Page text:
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Salesman (BFI Classic) Salesman (BFI Classic)

J. M. Tyree suggests that Salesman can be understood as a case study of non-fiction cinema, raising perennial questions about reality and performance.

J. M. Tyree suggests that Salesman can be understood as a case study of non-fiction cinema, raising perennial questions about reality and performance.

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Selected by the Library of Congress as one of the most significant American films ever made, Salesman (1966–9) is a landmark in non-fiction cinema, equivalent in its impact and influence to Truman Capote's 'non-fiction novel' In Cold Blood

The film follows a team of travelling Bible salesmen on the road in Massachusetts, Chicago, and Florida, where the American dream of self-reliant entrepreneurship goes badly wrong for protagonist Paul Brennan. Long acknowledged as a high-water mark of the 'direct cinema' movement, this ruefully comic and quietly devastating film was the first masterpiece of Albert Maysles, David Maysles and Charlotte Zwerin, the trio who would go on to produce The Rolling Stones documentary, Gimme Shelter (1970).

Based on the premise that films drawn from ordinary life could compete with Hollywood extravaganzas, Salesman was critical in shaping 'the documentary feature'. A novel cinema-going experience for its time, the film was independently produced, designed for theatrical release and presented without voiceover narration, interviews, or talking heads. Working with innovative handheld equipment, and experimenting with eclectic methods and a collaborative ethos, the Maysles brothers and Zwerin produced a carefully-orchestrated narrative drama fashioned from unexpected episodes.

J. M. Tyree suggests that Salesman can be understood as a case study of non-fiction cinema, raising perennial questions about reality and performance. His analysis provides an historical and cultural context for the film, considering its place in world cinema and its critical representations of dearly-held national myths. The style of Salesman still makes other documentaries look static and immobile, while the film's allegiances to everyday subjects and working people indelibly marked the cinema. Tyree's insightful study also includes an exclusive exchange with Albert Maysles about the film.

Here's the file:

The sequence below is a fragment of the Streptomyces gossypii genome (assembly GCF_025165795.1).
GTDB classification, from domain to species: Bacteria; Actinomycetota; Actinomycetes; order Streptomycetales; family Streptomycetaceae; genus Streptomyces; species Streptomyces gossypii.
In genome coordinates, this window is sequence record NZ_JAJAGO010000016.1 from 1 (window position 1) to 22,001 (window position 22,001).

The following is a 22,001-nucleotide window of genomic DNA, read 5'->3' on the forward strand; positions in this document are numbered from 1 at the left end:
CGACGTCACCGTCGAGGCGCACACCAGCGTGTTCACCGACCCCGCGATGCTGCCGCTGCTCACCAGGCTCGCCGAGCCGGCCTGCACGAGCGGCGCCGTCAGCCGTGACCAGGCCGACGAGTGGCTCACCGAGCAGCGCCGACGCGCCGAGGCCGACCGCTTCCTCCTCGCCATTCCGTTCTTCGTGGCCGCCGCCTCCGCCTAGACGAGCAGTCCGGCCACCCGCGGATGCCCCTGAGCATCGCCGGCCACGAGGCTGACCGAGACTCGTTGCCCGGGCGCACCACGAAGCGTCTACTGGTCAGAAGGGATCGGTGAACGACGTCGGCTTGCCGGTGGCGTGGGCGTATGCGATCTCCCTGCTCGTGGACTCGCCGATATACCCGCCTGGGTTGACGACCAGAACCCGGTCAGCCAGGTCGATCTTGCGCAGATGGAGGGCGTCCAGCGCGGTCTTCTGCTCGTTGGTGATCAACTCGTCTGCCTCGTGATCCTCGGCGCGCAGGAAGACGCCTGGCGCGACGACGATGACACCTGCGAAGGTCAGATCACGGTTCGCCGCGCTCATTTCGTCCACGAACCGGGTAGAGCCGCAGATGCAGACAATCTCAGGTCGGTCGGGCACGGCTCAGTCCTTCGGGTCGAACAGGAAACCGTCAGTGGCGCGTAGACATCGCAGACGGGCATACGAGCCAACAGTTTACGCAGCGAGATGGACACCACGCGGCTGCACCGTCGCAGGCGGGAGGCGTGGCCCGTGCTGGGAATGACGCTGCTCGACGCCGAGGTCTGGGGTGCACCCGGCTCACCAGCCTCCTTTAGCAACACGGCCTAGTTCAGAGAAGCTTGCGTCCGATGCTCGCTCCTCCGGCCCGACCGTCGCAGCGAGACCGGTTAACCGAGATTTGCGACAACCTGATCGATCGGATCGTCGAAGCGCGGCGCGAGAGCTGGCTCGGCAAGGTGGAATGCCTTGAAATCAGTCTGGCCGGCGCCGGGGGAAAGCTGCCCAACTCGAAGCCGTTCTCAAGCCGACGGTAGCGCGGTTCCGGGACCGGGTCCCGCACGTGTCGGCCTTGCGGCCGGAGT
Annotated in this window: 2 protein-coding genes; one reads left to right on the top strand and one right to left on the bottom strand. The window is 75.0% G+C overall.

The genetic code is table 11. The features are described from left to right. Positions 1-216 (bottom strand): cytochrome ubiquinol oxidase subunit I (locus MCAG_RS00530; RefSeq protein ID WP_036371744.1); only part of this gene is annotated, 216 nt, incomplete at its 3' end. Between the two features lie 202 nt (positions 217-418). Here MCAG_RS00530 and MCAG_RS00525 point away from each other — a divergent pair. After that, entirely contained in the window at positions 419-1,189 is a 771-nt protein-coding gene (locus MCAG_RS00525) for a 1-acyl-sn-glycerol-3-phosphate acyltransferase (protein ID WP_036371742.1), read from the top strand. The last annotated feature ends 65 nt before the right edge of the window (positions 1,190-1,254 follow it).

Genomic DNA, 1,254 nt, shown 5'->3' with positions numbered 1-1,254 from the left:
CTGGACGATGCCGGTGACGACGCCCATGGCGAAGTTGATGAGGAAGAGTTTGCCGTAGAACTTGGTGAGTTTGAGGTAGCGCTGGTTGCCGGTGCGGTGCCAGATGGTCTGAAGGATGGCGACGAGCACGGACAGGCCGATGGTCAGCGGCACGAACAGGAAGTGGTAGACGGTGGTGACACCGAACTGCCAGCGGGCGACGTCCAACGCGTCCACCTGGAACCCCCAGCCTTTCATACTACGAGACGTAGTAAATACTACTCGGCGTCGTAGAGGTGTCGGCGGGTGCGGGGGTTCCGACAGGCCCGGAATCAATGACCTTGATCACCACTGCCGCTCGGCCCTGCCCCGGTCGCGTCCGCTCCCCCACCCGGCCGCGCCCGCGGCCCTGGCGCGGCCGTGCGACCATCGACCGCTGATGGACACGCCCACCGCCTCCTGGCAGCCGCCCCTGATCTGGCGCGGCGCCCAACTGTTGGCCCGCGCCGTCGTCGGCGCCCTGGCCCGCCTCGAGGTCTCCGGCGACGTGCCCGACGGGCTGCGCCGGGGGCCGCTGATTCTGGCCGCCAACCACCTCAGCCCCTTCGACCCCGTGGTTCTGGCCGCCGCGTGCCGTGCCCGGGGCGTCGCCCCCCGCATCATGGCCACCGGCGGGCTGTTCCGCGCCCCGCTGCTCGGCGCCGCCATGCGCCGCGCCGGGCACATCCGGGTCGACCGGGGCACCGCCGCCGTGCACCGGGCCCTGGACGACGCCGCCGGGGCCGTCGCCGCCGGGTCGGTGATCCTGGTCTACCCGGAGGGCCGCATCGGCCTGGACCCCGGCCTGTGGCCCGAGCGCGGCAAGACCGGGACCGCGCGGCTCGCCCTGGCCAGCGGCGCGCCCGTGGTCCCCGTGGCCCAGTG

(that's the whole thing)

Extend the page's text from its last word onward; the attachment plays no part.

Selected by the Library of Congress as one of the most significant American films ever made, Salesman (1966–9) is a landmark in non-fiction cinema, equivalent in its impact and influence to Truman Capote's 'non-fiction novel' In Cold Blood

The film follows a team of travelling Bible salesmen on the road in Massachusetts, Chicago, and Florida, where the American dream of self-reliant entrepreneurship goes badly wrong for protagonist Paul Brennan. Long acknowledged as a high-water mark of the 'direct cinema' movement, this ruefully comic and quietly devastating film was the first masterpiece of Albert Maysles, David Maysles and Charlotte Zwerin, the trio who would go on to produce The Rolling Stones documentary, Gimme Shelter (1970).

Based on the premise that films drawn from ordinary life could compete with Hollywood extravaganzas, Salesman was critical in shaping 'the documentary feature'. A novel cinema-going experience for its time, the film was independently produced, designed for theatrical release and presented without voiceover narration, interviews, or talking heads. Working with innovative handheld equipment, and experimenting with eclectic methods and a collaborative ethos, the Maysles brothers and Zwerin produced a carefully-orchestrated narrative drama fashioned from unexpected episodes.

J. M. Tyree suggests that Salesman can be understood as a case study of non-fiction cinema, raising perennial questions about reality and performance. His analysis provides an historical and cultural context for the film, considering its place in world cinema and its critical representations of dearly-held national myths. The style of Salesman still makes other documentaries look static and immobile, while the film's allegiances to everyday subjects and working people indelibly marked the cinema. Tyree's insightful study also includes an exclusive exchange with Albert Maysles about the film.

Additional Info

Additional Info

SKU 9781844573875
Author(s) J M Tyree
Subtitle BFI Classic
Publisher(s) BFI Palgrave
Format Paperback
Original publication date 2012
Number of pages 104

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